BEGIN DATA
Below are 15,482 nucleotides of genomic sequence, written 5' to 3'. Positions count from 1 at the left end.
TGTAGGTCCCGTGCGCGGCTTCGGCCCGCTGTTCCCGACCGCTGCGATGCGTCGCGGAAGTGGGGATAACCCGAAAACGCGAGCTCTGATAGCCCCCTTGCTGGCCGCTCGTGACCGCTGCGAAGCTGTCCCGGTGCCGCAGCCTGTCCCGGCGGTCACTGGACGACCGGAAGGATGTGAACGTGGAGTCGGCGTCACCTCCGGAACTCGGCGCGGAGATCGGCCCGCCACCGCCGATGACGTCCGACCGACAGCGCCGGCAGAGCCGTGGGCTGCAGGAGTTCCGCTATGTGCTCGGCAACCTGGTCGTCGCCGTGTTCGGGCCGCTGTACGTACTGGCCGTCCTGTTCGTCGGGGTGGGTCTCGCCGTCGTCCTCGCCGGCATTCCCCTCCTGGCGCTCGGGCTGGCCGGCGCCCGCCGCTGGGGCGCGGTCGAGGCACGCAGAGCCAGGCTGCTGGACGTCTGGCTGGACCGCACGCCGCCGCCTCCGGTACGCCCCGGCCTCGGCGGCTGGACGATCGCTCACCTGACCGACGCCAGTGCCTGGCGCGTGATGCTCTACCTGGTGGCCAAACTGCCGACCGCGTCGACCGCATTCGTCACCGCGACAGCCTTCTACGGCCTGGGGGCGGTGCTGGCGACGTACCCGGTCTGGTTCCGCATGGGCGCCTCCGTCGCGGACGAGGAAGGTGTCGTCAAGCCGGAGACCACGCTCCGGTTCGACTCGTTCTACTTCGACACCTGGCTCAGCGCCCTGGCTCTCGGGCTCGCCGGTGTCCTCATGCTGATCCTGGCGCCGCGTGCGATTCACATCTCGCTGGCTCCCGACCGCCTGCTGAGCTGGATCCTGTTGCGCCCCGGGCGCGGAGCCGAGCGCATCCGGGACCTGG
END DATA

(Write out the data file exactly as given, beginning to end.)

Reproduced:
Below are 15,482 nucleotides of genomic sequence, written 5' to 3'. Positions count from 1 at the left end.
TGTAGGTCCCGTGCGCGGCTTCGGCCCGCTGTTCCCGACCGCTGCGATGCGTCGCGGAAGTGGGGATAACCCGAAAACGCGAGCTCTGATAGCCCCCTTGCTGGCCGCTCGTGACCGCTGCGAAGCTGTCCCGGTGCCGCAGCCTGTCCCGGCGGTCACTGGACGACCGGAAGGATGTGAACGTGGAGTCGGCGTCACCTCCGGAACTCGGCGCGGAGATCGGCCCGCCACCGCCGATGACGTCCGACCGACAGCGCCGGCAGAGCCGTGGGCTGCAGGAGTTCCGCTATGTGCTCGGCAACCTGGTCGTCGCCGTGTTCGGGCCGCTGTACGTACTGGCCGTCCTGTTCGTCGGGGTGGGTCTCGCCGTCGTCCTCGCCGGCATTCCCCTCCTGGCGCTCGGGCTGGCCGGCGCCCGCCGCTGGGGCGCGGTCGAGGCACGCAGAGCCAGGCTGCTGGACGTCTGGCTGGACCGCACGCCGCCGCCTCCGGTACGCCCCGGCCTCGGCGGCTGGACGATCGCTCACCTGACCGACGCCAGTGCCTGGCGCGTGATGCTCTACCTGGTGGCCAAACTGCCGACCGCGTCGACCGCATTCGTCACCGCGACAGCCTTCTACGGCCTGGGGGCGGTGCTGGCGACGTACCCGGTCTGGTTCCGCATGGGCGCCTCCGTCGCGGACGAGGAAGGTGTCGTCAAGCCGGAGACCACGCTCCGGTTCGACTCGTTCTACTTCGACACCTGGCTCAGCGCCCTGGCTCTCGGGCTCGCCGGTGTCCTCATGCTGATCCTGGCGCCGCGTGCGATTCACATCTCGCTGGCTCCCGACCGCCTGCTGAGCTGGATCCTGTTGCGCCCCGGGCGCGGAGCCGAGCGCATCCGGGACCTGG